57. The apparatus of claim 52, wherein said second compressed air stream has an operating pressure ranging between about 0 psig and 140 psig.
58. The apparatus of claim 52, wherein said first compressed air stream is a supply line of a vehicle compressed air braking system and said second compressed air stream is a control line for a vehicle compressed air braking system.
59. The apparatus of claim 52, wherein said first and second membrane members are disposed within a unitary housing.
60. The apparatus of claim 52, wherein the apparatus is connected to a commercial vehicle.
61. The apparatus of claim 52, further comprising a means for bypassing said first compressed air steam around said first membrane member.
62. A vehicle compressed air braking system comprising:
a first compressed air stream, wherein said first compressed air steam is a vehicle brake system supply line, which has an operating pressure between about 60 psig and 140 about psig;
a second compressed air stream, wherein said second compressed air strum is a vehicle brake system control line, which has an operating pressure between about 0 psig and about 140 psig, said operating pressure of said control line being substantially close to 0 psig except when said vehicle brake systemic is actuated;
a membrane dryer comprising:
i. a first membrane member including an inlet which rewires said first compressed air stream, an outlet, a plurality of tubes connecting said inlet and said outlet of the first membrane member, and a flow channel formed about the outer walls of said plurality of tubes of said first membrane members;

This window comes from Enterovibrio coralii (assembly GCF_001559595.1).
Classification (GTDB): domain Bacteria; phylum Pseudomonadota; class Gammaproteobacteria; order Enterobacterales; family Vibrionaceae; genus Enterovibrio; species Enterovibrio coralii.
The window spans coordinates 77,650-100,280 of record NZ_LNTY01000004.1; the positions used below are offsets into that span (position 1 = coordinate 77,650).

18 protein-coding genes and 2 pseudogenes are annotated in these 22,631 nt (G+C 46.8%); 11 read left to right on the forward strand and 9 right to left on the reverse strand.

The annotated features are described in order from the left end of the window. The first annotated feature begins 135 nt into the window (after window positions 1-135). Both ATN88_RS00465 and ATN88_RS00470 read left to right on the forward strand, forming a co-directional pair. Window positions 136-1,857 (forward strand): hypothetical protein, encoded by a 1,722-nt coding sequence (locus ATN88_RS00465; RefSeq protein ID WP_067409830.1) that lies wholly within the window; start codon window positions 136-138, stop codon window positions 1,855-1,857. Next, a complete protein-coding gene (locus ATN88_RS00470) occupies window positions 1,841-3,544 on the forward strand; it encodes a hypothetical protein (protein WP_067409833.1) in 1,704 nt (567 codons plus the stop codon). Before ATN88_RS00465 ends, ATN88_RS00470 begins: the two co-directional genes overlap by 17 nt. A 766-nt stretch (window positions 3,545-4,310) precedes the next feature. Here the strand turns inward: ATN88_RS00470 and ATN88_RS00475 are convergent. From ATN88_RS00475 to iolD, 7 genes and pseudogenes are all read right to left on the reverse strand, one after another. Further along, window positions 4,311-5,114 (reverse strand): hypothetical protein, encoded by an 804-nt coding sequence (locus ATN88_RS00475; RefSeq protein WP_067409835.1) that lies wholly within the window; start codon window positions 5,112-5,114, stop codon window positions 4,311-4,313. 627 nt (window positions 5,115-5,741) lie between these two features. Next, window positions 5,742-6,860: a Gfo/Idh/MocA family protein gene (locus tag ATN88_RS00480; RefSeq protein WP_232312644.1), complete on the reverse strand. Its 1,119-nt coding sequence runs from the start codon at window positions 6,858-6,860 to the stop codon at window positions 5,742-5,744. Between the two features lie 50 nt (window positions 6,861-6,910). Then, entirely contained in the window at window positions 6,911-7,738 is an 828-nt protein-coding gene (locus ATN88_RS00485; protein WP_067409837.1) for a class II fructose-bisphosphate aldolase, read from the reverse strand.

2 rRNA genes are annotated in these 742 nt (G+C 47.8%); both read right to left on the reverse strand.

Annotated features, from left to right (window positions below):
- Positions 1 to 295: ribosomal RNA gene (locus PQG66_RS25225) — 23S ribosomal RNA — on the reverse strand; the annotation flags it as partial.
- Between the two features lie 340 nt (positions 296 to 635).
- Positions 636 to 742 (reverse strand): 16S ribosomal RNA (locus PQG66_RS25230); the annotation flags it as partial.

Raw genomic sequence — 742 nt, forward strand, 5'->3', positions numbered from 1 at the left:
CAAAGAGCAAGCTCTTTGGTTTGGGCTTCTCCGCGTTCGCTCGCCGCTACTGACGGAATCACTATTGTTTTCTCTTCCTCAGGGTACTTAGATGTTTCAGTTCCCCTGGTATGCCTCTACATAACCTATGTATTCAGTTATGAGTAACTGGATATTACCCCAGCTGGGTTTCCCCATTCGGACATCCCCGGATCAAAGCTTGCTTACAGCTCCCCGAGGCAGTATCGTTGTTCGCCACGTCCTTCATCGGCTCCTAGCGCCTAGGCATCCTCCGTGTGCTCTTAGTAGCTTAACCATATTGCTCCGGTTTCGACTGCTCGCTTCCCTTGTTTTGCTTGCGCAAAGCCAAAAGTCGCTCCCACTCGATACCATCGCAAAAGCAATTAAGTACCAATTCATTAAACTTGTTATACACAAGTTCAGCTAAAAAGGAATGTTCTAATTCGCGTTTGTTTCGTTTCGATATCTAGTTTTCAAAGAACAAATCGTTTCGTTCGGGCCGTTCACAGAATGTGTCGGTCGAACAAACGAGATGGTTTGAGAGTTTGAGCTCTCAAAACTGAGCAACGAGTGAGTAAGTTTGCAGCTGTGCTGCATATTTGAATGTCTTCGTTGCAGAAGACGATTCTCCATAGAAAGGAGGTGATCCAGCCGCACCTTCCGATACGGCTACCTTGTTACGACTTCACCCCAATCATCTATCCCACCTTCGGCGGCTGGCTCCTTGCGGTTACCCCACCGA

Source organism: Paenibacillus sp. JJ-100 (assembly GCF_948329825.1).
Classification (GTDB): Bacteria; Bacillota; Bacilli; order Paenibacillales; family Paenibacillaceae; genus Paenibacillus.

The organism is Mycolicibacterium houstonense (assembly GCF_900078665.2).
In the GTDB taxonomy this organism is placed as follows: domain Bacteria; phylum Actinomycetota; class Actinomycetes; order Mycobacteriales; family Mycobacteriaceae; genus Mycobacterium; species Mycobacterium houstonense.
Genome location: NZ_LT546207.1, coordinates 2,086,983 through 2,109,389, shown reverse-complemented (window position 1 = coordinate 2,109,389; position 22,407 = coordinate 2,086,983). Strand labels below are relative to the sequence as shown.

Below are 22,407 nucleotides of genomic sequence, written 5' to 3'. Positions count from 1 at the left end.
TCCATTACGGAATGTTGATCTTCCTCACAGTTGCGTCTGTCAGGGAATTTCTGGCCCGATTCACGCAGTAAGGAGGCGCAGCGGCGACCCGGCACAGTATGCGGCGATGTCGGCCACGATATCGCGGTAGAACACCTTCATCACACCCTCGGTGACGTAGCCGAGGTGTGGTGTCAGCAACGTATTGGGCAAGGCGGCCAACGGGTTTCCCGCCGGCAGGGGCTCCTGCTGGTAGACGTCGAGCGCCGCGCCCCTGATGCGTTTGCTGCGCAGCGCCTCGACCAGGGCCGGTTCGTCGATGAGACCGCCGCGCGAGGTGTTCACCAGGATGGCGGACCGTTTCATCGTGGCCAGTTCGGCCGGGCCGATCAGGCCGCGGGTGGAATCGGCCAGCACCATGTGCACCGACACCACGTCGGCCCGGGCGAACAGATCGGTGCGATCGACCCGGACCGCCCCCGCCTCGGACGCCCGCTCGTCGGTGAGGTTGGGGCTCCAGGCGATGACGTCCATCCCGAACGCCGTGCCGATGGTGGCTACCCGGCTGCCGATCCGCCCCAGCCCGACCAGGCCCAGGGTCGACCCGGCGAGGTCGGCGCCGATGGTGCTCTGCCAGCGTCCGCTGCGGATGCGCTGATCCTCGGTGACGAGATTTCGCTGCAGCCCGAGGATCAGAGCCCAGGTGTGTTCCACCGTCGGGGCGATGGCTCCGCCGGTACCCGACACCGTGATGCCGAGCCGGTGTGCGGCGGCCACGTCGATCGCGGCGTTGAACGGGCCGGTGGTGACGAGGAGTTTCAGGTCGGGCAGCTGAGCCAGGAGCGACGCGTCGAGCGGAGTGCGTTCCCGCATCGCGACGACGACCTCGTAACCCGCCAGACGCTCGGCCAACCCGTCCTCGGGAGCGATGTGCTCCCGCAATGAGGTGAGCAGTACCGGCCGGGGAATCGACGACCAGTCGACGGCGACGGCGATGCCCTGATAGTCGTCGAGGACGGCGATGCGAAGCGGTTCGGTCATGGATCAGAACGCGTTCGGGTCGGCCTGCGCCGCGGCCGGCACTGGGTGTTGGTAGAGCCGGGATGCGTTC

ii. a second membrane member including an inlet which receives said second compressed air stream, an outlet, a plurality of tubes connecting said inlet and said outlet of the second membrane member, and a flow channel formed about the outer walls of said plurality of tubes of said second membrane member;
iii. a metering mechanism that portions the first compressed air stream, after it has passed through said plurality of tubes of said first membrane member, into at least three portions; a first portion being decompressed and then passed through said flow channel of said first membrane member, a second portion being decompressed and then passed through said flow channel of said second membrane, and a third portion which is delivered to one or more downstream components.
63. The system of claim 62, wherein said plurality of tubes of said first and second membrane members are more permeable to water vapor than to gas.
Description
BACKGROUND OF THE INVENTION

This invention relates to a gas dehydrating apparatus for gas controlled and powered systems, and more particularly to a membrane air dehydrating apparatus for use in pneumatically controlled and powered systems.

Compressed air systems are widely used to operate a number of devices, and find particular use in braking systems for commercial vehicles. These systems include an air compressor which compresses ambient air and charges a storage reservoir(s).

The air compressor is engine driven and sized to have a capacity to rapidly pressurize the reservoir(s) so that brakes are available as soon as possible after engine start, or for high duty cycles as would be required when descending winding mountain roads. Due to this, the air compressor has excess capacity during normal vehicle operation. To aid in fuel economy, the air compressor may be selectively decoupled (for example by a clutch) from the engine when the air pressure in the reservoir(s) is at a predetermined level. The control of the decoupling means is based upon reservoir pressure feedback.

Air dryers commonly employ a drying material or desiccant through which air passes to remove entrained moisture and limit potential problems stemming from moisture associated with brake system components. Moisture is adsorbed by the desiccant and removed from the compressed air before it is communicated to the storage reservoir. In these known systems, periodic or cyclic purging of the air dryers is desirable in order to purge or regenerate the desiccant.